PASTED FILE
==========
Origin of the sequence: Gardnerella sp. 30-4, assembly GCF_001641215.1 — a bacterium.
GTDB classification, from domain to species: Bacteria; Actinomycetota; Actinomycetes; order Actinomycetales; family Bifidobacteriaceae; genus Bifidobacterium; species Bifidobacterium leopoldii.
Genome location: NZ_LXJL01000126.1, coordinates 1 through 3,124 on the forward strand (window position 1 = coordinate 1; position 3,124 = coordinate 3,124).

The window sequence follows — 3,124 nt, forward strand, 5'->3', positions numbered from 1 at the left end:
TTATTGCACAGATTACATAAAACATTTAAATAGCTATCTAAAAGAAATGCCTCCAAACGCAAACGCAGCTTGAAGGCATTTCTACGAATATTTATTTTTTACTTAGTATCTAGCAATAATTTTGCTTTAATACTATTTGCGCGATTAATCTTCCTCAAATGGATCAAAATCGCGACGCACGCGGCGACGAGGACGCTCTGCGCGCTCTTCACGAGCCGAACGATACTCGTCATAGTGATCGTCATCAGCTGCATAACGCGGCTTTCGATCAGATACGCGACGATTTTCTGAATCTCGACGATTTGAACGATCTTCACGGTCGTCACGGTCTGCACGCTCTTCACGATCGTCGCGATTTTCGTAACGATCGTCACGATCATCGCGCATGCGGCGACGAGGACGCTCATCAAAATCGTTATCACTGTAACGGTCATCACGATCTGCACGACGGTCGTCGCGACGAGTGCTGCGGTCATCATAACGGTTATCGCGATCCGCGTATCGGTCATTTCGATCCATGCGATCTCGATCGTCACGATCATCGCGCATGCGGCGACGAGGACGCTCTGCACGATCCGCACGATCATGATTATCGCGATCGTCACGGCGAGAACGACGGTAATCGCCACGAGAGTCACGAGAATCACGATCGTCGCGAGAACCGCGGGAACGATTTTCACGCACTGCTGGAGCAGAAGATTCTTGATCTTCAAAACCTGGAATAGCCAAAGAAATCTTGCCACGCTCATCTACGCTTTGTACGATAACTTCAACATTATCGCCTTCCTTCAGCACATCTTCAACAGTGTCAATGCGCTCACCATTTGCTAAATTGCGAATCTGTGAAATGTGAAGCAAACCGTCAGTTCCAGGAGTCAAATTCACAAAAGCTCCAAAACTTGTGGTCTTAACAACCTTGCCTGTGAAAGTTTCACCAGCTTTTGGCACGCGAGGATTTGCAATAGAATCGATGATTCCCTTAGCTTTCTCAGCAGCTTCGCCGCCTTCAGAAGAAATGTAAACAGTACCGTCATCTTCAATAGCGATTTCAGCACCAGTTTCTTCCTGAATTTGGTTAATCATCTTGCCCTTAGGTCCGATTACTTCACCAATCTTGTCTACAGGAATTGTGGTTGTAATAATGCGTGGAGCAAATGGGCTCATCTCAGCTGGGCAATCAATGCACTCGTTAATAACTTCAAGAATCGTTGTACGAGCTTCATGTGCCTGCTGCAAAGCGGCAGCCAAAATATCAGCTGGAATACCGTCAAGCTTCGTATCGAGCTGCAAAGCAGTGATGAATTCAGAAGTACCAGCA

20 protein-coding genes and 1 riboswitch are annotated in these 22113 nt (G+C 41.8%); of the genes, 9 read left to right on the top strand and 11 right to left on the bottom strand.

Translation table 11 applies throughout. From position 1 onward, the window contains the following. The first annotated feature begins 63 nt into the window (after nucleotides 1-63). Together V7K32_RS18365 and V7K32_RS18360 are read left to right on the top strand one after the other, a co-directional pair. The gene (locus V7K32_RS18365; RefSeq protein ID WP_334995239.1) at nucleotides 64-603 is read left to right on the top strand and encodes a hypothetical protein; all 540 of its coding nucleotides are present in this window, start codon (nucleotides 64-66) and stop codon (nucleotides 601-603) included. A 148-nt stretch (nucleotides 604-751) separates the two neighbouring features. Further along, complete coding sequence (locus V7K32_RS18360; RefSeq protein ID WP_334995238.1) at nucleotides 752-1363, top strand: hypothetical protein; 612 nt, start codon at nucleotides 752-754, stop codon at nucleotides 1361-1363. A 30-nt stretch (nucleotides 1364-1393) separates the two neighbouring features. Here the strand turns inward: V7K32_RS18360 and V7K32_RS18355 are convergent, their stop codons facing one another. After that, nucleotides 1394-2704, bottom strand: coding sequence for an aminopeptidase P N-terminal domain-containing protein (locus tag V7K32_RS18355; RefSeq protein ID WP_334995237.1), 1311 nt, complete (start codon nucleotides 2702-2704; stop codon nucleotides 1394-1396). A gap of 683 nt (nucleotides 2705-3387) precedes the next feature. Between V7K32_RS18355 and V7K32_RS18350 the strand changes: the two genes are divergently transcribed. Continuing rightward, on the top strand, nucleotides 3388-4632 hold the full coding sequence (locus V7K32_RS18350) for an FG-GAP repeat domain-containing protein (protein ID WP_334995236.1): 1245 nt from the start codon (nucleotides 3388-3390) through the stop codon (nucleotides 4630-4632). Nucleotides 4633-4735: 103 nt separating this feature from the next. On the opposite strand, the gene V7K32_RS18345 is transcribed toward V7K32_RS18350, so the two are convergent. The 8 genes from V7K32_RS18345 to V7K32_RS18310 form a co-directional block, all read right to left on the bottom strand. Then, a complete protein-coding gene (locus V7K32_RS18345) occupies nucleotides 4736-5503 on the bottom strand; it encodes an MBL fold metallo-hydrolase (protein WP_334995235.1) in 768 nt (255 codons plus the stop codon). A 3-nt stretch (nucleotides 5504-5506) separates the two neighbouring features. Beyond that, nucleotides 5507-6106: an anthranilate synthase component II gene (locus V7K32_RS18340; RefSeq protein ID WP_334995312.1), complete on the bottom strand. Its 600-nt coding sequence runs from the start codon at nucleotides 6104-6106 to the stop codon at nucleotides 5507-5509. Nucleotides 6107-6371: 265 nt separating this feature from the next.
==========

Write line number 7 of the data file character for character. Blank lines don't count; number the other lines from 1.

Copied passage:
Translation table 11 applies throughout. From position 1 onward, the window contains the following. The first annotated feature begins 63 nt into the window (after nucleotides 1-63). Together V7K32_RS18365 and V7K32_RS18360 are read left to right on the top strand one after the other, a co-directional pair. The gene (locus V7K32_RS18365; RefSeq protein ID WP_334995239.1) at nucleotides 64-603 is read left to right on the top strand and encodes a hypothetical protein; all 540 of its coding nucleotides are present in this window, start codon (nucleotides 64-66) and stop codon (nucleotides 601-603) included. A 148-nt stretch (nucleotides 604-751) separates the two neighbouring features. Further along, complete coding sequence (locus V7K32_RS18360; RefSeq protein ID WP_334995238.1) at nucleotides 752-1363, top strand: hypothetical protein; 612 nt, start codon at nucleotides 752-754, stop codon at nucleotides 1361-1363. A 30-nt stretch (nucleotides 1364-1393) separates the two neighbouring features. Here the strand turns inward: V7K32_RS18360 and V7K32_RS18355 are convergent, their stop codons facing one another. After that, nucleotides 1394-2704, bottom strand: coding sequence for an aminopeptidase P N-terminal domain-containing protein (locus tag V7K32_RS18355; RefSeq protein ID WP_334995237.1), 1311 nt, complete (start codon nucleotides 2702-2704; stop codon nucleotides 1394-1396). A gap of 683 nt (nucleotides 2705-3387) precedes the next feature. Between V7K32_RS18355 and V7K32_RS18350 the strand changes: the two genes are divergently transcribed. Continuing rightward, on the top strand, nucleotides 3388-4632 hold the full coding sequence (locus V7K32_RS18350) for an FG-GAP repeat domain-containing protein (protein ID WP_334995236.1): 1245 nt from the start codon (nucleotides 3388-3390) through the stop codon (nucleotides 4630-4632). Nucleotides 4633-4735: 103 nt separating this feature from the next. On the opposite strand, the gene V7K32_RS18345 is transcribed toward V7K32_RS18350, so the two are convergent. The 8 genes from V7K32_RS18345 to V7K32_RS18310 form a co-directional block, all read right to left on the bottom strand. Then, a complete protein-coding gene (locus V7K32_RS18345) occupies nucleotides 4736-5503 on the bottom strand; it encodes an MBL fold metallo-hydrolase (protein WP_334995235.1) in 768 nt (255 codons plus the stop codon). A 3-nt stretch (nucleotides 5504-5506) separates the two neighbouring features. Beyond that, nucleotides 5507-6106: an anthranilate synthase component II gene (locus V7K32_RS18340; RefSeq protein ID WP_334995312.1), complete on the bottom strand. Its 600-nt coding sequence runs from the start codon at nucleotides 6104-6106 to the stop codon at nucleotides 5507-5509. Nucleotides 6107-6371: 265 nt separating this feature from the next.